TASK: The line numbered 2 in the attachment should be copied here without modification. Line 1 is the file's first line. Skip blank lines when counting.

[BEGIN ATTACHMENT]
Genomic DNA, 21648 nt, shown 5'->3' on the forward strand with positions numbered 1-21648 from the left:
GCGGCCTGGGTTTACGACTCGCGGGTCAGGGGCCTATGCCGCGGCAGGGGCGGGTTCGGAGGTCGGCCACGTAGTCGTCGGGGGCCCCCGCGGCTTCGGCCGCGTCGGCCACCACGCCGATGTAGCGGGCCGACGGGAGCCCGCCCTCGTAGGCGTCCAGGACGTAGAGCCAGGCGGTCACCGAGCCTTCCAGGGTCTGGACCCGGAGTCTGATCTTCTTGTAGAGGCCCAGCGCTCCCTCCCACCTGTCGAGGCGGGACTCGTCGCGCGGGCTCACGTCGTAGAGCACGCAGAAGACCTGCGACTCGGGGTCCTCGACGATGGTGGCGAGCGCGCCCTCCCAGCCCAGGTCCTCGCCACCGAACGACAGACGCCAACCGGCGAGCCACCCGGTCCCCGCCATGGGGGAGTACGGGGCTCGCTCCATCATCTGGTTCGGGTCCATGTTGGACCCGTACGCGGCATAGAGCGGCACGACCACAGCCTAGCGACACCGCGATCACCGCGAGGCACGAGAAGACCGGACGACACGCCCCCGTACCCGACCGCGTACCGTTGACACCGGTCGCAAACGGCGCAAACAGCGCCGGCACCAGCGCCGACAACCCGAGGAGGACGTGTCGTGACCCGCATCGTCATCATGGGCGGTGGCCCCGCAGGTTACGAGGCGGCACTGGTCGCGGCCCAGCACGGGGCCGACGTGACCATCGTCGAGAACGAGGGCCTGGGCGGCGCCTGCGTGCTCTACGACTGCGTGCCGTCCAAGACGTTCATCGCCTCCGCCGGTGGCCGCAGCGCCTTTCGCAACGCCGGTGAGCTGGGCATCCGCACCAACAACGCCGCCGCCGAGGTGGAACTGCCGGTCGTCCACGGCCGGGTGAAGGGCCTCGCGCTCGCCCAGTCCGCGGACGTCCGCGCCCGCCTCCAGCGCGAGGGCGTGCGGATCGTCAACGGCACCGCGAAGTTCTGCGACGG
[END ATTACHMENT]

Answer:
GCGGCCTGGGTTTACGACTCGCGGGTCAGGGGCCTATGCCGCGGCAGGGGCGGGTTCGGAGGTCGGCCACGTAGTCGTCGGGGGCCCCCGCGGCTTCGGCCGCGTCGGCCACCACGCCGATGTAGCGGGCCGACGGGAGCCCGCCCTCGTAGGCGTCCAGGACGTAGAGCCAGGCGGTCACCGAGCCTTCCAGGGTCTGGACCCGGAGTCTGATCTTCTTGTAGAGGCCCAGCGCTCCCTCCCACCTGTCGAGGCGGGACTCGTCGCGCGGGCTCACGTCGTAGAGCACGCAGAAGACCTGCGACTCGGGGTCCTCGACGATGGTGGCGAGCGCGCCCTCCCAGCCCAGGTCCTCGCCACCGAACGACAGACGCCAACCGGCGAGCCACCCGGTCCCCGCCATGGGGGAGTACGGGGCTCGCTCCATCATCTGGTTCGGGTCCATGTTGGACCCGTACGCGGCATAGAGCGGCACGACCACAGCCTAGCGACACCGCGATCACCGCGAGGCACGAGAAGACCGGACGACACGCCCCCGTACCCGACCGCGTACCGTTGACACCGGTCGCAAACGGCGCAAACAGCGCCGGCACCAGCGCCGACAACCCGAGGAGGACGTGTCGTGACCCGCATCGTCATCATGGGCGGTGGCCCCGCAGGTTACGAGGCGGCACTGGTCGCGGCCCAGCACGGGGCCGACGTGACCATCGTCGAGAACGAGGGCCTGGGCGGCGCCTGCGTGCTCTACGACTGCGTGCCGTCCAAGACGTTCATCGCCTCCGCCGGTGGCCGCAGCGCCTTTCGCAACGCCGGTGAGCTGGGCATCCGCACCAACAACGCCGCCGCCGAGGTGGAACTGCCGGTCGTCCACGGCCGGGTGAAGGGCCTCGCGCTCGCCCAGTCCGCGGACGTCCGCGCCCGCCTCCAGCGCGAGGGCGTGCGGATCGTCAACGGCACCGCGAAGTTCTGCGACGG